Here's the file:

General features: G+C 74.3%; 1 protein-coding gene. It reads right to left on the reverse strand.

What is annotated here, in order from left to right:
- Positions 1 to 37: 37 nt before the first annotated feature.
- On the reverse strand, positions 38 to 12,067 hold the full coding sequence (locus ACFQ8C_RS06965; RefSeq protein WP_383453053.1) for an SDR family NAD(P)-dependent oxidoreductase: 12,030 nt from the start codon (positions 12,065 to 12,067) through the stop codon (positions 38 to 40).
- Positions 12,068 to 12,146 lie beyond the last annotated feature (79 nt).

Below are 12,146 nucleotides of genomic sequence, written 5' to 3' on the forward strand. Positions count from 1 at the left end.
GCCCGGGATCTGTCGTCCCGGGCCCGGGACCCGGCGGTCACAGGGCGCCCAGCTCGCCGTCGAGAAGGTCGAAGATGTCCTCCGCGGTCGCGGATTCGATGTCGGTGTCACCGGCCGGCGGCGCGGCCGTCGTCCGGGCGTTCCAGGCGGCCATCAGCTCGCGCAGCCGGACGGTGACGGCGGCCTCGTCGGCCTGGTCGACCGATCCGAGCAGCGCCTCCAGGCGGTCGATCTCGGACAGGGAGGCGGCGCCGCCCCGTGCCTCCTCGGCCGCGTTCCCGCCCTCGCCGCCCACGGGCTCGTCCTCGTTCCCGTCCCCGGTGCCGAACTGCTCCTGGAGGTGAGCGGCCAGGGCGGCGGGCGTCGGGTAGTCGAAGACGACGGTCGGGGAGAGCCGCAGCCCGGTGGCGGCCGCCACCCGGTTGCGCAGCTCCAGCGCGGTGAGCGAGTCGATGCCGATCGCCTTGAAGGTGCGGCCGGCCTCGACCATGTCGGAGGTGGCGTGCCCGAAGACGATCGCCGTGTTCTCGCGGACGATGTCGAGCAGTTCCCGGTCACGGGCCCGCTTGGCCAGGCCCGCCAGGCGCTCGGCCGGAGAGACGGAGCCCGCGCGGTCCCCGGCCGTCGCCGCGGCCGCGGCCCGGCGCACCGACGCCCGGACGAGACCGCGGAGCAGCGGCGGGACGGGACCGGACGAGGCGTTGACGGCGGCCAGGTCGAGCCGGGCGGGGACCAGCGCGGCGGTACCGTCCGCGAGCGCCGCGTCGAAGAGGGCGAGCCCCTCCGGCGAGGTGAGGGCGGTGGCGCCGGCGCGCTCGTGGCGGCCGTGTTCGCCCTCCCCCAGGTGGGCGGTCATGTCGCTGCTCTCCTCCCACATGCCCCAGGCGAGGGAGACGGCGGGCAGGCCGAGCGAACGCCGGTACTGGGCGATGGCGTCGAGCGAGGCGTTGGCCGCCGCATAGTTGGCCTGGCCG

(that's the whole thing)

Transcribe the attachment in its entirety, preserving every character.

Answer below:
General features: G+C 74.3%; 1 protein-coding gene. It reads right to left on the reverse strand.

What is annotated here, in order from left to right:
- Positions 1 to 37: 37 nt before the first annotated feature.
- On the reverse strand, positions 38 to 12,067 hold the full coding sequence (locus ACFQ8C_RS06965; RefSeq protein WP_383453053.1) for an SDR family NAD(P)-dependent oxidoreductase: 12,030 nt from the start codon (positions 12,065 to 12,067) through the stop codon (positions 38 to 40).
- Positions 12,068 to 12,146 lie beyond the last annotated feature (79 nt).

Below are 12,146 nucleotides of genomic sequence, written 5' to 3' on the forward strand. Positions count from 1 at the left end.
GCCCGGGATCTGTCGTCCCGGGCCCGGGACCCGGCGGTCACAGGGCGCCCAGCTCGCCGTCGAGAAGGTCGAAGATGTCCTCCGCGGTCGCGGATTCGATGTCGGTGTCACCGGCCGGCGGCGCGGCCGTCGTCCGGGCGTTCCAGGCGGCCATCAGCTCGCGCAGCCGGACGGTGACGGCGGCCTCGTCGGCCTGGTCGACCGATCCGAGCAGCGCCTCCAGGCGGTCGATCTCGGACAGGGAGGCGGCGCCGCCCCGTGCCTCCTCGGCCGCGTTCCCGCCCTCGCCGCCCACGGGCTCGTCCTCGTTCCCGTCCCCGGTGCCGAACTGCTCCTGGAGGTGAGCGGCCAGGGCGGCGGGCGTCGGGTAGTCGAAGACGACGGTCGGGGAGAGCCGCAGCCCGGTGGCGGCCGCCACCCGGTTGCGCAGCTCCAGCGCGGTGAGCGAGTCGATGCCGATCGCCTTGAAGGTGCGGCCGGCCTCGACCATGTCGGAGGTGGCGTGCCCGAAGACGATCGCCGTGTTCTCGCGGACGATGTCGAGCAGTTCCCGGTCACGGGCCCGCTTGGCCAGGCCCGCCAGGCGCTCGGCCGGAGAGACGGAGCCCGCGCGGTCCCCGGCCGTCGCCGCGGCCGCGGCCCGGCGCACCGACGCCCGGACGAGACCGCGGAGCAGCGGCGGGACGGGACCGGACGAGGCGTTGACGGCGGCCAGGTCGAGCCGGGCGGGGACCAGCGCGGCGGTACCGTCCGCGAGCGCCGCGTCGAAGAGGGCGAGCCCCTCCGGCGAGGTGAGGGCGGTGGCGCCGGCGCGCTCGTGGCGGCCGTGTTCGCCCTCCCCCAGGTGGGCGGTCATGTCGCTGCTCTCCTCCCACATGCCCCAGGCGAGGGAGACGGCGGGCAGGCCGAGCGAACGCCGGTACTGGGCGATGGCGTCGAGCGAGGCGTTGGCCGCCGCATAGTTGGCCTGGCCG